The detailed report on South Africa’s broadcasting sector, including the manufacture of decoders, describes the current market, examines the latest regulatory and corporate developments and discusses factors influencing the success of the sector. The report profiles 34 players including the commercial television broadcaster subscription-based DSTv, which is operated by MultiChoice and owned by the Naspers media group, as well as the public broadcaster, the South African Broadcasting Corporation (SABC), which is beset by financial and leadership problems. The major manufacturers of DSTv decoders, Altron TMT (Pty) Ltd and Vektronix are profiled, as is CZ Electronics Manufacturing (Pty) Ltd, one of the 26 companies awarded a contract for the manufacture of STBs.
The Broadcasting Industry and Manufacture of Decoders
The combined radio and television broadcasting sector employs some 13,200 people and generated revenue of R36.9bn in 2014. The sales value of radio, television and broadcasting equipment totalled R12bn in 2015, a figure that is expected to increase once the Digital Terrestrial Television (DTT) migration process, which will require at least 5 million set-top boxes (STBs), is fully underway.
Opportunities and Challenges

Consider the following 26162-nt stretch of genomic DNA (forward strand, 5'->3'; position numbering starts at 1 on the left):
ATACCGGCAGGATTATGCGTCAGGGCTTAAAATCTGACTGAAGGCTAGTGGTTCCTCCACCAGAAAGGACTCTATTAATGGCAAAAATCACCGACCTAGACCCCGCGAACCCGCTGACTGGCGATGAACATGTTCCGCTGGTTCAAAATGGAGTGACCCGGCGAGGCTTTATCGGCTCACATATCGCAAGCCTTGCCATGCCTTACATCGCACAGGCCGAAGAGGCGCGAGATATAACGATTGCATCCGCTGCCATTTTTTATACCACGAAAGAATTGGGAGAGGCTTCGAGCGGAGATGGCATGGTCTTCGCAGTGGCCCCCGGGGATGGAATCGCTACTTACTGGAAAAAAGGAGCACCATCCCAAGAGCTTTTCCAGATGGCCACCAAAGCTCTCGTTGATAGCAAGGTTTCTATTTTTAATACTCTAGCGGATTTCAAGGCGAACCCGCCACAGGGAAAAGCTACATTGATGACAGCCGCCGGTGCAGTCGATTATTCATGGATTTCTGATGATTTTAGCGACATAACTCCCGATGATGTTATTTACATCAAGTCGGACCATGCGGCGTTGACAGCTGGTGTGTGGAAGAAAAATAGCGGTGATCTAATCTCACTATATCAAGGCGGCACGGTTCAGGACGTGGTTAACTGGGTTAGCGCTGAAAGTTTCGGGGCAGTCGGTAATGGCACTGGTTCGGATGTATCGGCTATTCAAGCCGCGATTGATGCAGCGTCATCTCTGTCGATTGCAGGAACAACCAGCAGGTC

The increasing convergence between traditional TV and radio platforms and digital and internet-based technologies has created opportunities for broadcasters to reach new audiences and a number of new players have entered the market. Recent technological advances with regards to internet television have given rise to two further broadcasting models: Over the Top (OTT) TV services and Internet Protocol TV (IPTV). Although the IPTV market is still small it has been identified as a potential area of expansion by Telecoms operators, Telkom and Vodacom. However, plans to expand in the internet TV segment have consistently been delayed by concerns regarding South Africa's broadband penetration and quality. Also of concern is the delay in migration from analogue to DTT which had an initial deadline of 2008. Industry stakeholders have attributed the lack of progress to a combination of regulatory ineffectiveness and a host of objections and legal disputes brought by broadcasters and the Department of Communications. Of particular importance are the disagreements regarding the inclusion of access control systems in the subsidised STBs.